How to spot warning signs of frostbite, hypothermia
AUGUSTA, Ga. - It’s going to get very cold soon in the two-state region.
This means that frostbite and hypothermia are major concerns if you have to spend time outside. Here’s how you can deal with these potentially life-threatening conditions:
What is frostbite?
Frostbite is damage caused to the skin and underlying tissues by extreme cold. It could lead to long-term numbness in the affected area and infection; if it’s severe enough, it could lead to gangrene and the need to amputate an arm or leg!
When the temperature dips below freezing, your blood vessels constrict to preserve your body temperature. This can lead to your arms and legs losing heat. This makes them more susceptible to frostbite.
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The first stage is “frostnip;” you’ll experience a tingling sensation in the affected area and see the skin turn red or pale white. You might feel pain or tingling as the skin warms, but this stage doesn’t inflict permanent damage.
The second stage is where the permanent damage begins. Your skin might feel warm, but it’s covering up the fact that the water in your skin is freezing into ice. You might see your skin mottle or feel intense as it rewarms. A blister could form after 12 hours. However, it only affects the top layers of your skin.
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The third stage is the most severe because it begins to affect the underlying tissue. Your skin could turn white, blotchy, and cold to the touch. Blisters could form as you warm the skin, increasing the risk that tissue dies.
What should I do if I get frostbite?
- Get the person inside to a warm location.
- Warm up the affected site immediately. The sooner you can act, the better. You can use warm compresses or submerge the affected area in warm, but not hot water. You should use the warmest water you can stand.
- Don’t rub your skin. That can make your skin easier to damage.
- Take pain relievers such as Advil.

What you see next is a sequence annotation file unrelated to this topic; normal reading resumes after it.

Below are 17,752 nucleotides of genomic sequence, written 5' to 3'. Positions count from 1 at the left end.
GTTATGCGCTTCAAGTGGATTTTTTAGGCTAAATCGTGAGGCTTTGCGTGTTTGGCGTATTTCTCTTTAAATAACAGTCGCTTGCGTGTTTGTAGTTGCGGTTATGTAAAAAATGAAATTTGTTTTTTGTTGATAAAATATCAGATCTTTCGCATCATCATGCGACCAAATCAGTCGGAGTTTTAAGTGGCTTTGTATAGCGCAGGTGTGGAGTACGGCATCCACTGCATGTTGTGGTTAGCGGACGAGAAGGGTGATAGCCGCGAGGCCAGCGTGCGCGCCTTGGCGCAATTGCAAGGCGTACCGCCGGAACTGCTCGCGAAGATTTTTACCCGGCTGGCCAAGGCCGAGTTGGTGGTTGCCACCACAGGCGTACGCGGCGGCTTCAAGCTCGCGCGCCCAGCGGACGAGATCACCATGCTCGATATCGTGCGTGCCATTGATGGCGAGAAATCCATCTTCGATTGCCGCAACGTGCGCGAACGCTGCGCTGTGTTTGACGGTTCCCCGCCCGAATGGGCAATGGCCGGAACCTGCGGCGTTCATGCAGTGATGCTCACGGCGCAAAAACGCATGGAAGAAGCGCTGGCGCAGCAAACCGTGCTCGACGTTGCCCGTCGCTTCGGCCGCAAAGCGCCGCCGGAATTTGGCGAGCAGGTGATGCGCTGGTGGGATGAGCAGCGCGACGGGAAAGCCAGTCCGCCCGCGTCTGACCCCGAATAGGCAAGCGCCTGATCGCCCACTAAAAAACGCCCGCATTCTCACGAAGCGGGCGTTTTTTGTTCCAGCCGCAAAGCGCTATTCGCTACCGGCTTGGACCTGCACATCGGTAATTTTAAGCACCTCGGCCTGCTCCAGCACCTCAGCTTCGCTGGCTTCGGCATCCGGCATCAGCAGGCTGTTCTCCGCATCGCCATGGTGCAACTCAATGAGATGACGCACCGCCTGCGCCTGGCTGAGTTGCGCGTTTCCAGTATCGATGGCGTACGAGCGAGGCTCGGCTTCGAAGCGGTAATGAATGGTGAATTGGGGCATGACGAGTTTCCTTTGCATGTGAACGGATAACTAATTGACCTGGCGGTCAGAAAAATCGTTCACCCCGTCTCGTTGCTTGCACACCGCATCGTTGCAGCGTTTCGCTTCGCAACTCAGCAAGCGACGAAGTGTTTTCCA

- Remove any and all wet clothing.
How can I prevent frostbite?
- Bundle up! The easiest way to prevent frostbite is by exposing the smallest amount of skin you can. However, you should choose looser clothing to allow blood to flow around your body. Cold weather already restricts your blood flow and you shouldn’t compound that if you don’t need to.
- Limit your time in cold weather.
- Limit your alcohol intake. Alcohol can cause your body to lose heat faster.
Hypothermia is even more dangerous than frostbite. It’s when your body temperature dips below 95 degrees Fahrenheit. Your body starts to lose heat faster than it can produce heat.
Like frostbite, hypothermia is caused by prolonged exposure to cold temperatures and can be treated and prevented in many of the same ways. You can also give the person warm drinks to warm them up.
The affected person might not be able to think straight. A lower body temperature restricts blood flow to the brain, so they might not even know what’s happening. That can also lead to slurred speech and a lack of coordination.
Hypothermia can also lead to shivering, shallow breathing and a weak pulse.
What if you have to work outdoors?
- Drink warm liquids and dress warmly. Wear at least three layers of loose-fitting clothing, insulated gloves, and boots, and cover your head.
- Monitor your physical condition and that of your coworkers.
- Take frequent breaks in warm, dry areas.
- Know the symptoms of cold stress; reddening skin, tingling, pain, swelling, leg cramps, numbness, and blisters.
- Stay dry and pack extra clothes; moisture can increase heat loss from the body.
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